DECLARATION AND DEFINITION OF FUNCTIONS

Like variables functions also must be declared before the first call. Declaration of a function reveals the name of the function, number and type of parameters and type of their returning value. Declaration doesn’t contain description what and how function works, but gives the function prototype. The declaration of the function has the following form:
Returning type name of the function (type argument 1, type argument 2);
Returning type – determines which type of data will be return as a result of function execution,
Name_of_the_function – is a name of the function for example factorial,
Argument1 and argument2 that are inside the brackets are data which is given to a function during function calling. Number and type of arguments can be arbitrary, whereby function can be without arguments. Functions with unknown number of arguments can also be declared. Number of arguments and their order and type are called function signature.
As  a very easy example let’s use a function which calculates the square of a number. Let’s call this function square. Arguments of that function will be a number x which needs to be squared. So after the name of the function in brackets we need to define the type of an argument after which we write x. Function as a result will return the square of the number; so let’s assume that the returning type of the function is double. Declaration of function called sqare() will look like this:
double sqare(float x);
This is only a prototype of the function. For now we’ve defined the function – but we have not write the code of the function, we have not defined what and how the function works. The program for calculating sqare of the number is given below:
#include "stdafx.h"
#include "iostream"
using namespace std;
double sqare(float x); //Function declaration
double square(float x) {
       return x*x;
}
int _tmain(int argc, _TCHAR* argv[])
{
       float x;
       cout << "Enter the value of parameter x = " << endl;
       cin >> x;
       cout << "The result of x^2 is: "<< square(x) << endl;
       system("pause");
       return 0;
}
The instructions that are performed during the function call are called the function body. The function body always starts after the left curly bracket, and ends with the right curly bracket.  In previous example the function body consists of only one instruction and the function of that instruction is to multiply or to get a square of number x. The keyword return suggests that the multiplication x * x transfers as return value in part of the program that called the function.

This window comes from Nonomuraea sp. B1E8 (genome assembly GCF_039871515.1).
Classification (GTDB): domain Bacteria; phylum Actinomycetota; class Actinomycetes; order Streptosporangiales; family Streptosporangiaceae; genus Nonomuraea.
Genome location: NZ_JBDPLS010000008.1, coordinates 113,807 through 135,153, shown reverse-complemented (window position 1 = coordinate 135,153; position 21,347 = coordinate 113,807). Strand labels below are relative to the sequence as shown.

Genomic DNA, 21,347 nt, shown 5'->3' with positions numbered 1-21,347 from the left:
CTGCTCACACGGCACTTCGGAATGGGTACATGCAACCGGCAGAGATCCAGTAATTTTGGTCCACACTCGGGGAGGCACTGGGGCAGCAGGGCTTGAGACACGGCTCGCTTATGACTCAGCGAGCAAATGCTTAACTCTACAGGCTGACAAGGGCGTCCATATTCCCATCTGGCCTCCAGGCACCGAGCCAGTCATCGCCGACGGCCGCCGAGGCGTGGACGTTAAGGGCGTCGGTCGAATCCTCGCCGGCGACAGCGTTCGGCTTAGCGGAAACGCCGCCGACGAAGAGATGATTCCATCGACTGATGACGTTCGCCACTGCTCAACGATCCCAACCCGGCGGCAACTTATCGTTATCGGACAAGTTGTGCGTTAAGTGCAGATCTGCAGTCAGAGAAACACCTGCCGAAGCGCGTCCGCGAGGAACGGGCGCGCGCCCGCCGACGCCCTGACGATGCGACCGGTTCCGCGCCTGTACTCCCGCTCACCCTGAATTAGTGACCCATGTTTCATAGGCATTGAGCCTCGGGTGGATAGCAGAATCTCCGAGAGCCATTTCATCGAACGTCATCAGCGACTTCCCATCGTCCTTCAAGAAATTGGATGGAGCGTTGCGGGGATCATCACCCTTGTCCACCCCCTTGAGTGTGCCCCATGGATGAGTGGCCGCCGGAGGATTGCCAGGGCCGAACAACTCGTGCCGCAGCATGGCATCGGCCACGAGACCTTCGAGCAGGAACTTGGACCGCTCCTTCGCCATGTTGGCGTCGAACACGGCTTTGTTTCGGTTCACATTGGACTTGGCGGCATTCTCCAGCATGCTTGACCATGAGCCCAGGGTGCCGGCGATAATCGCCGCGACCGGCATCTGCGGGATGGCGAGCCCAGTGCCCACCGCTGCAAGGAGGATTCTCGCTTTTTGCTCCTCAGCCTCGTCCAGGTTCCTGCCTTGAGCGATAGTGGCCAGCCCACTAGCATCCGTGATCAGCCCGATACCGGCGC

Declaration and definition of the function can be separated and placed in different places of program code. Declaration must be defined in every program before function calling, before first calling. This is necessary so that compiler should be able to generate machine code for function calling (that code depends on function signature. Definition of the function can be placed in only one part of the program. Every call of that function will be, when connecting the program, focus on that definition.
So the function must be declared in original code before we make a first call. Definition of the function with shape must completely agree with the declaration.
If definition and declaration of the function are different, the compiler will report an error. So the function declaration and function definition must match, and also type of function, number, order and the type of arguments also must match.
Name of the arguments in the declaration and definition of function can be different. Moreover, in declaration of function the name of arguments can be neglected, which means that the upper declaration can be written in the following form as:
Double square (float).

After the function is declared (or eventually defined), we can call her from arbitrary  point in our program but for function calling we have to indicate the name of the function and in brackets we need to specify parameters. 
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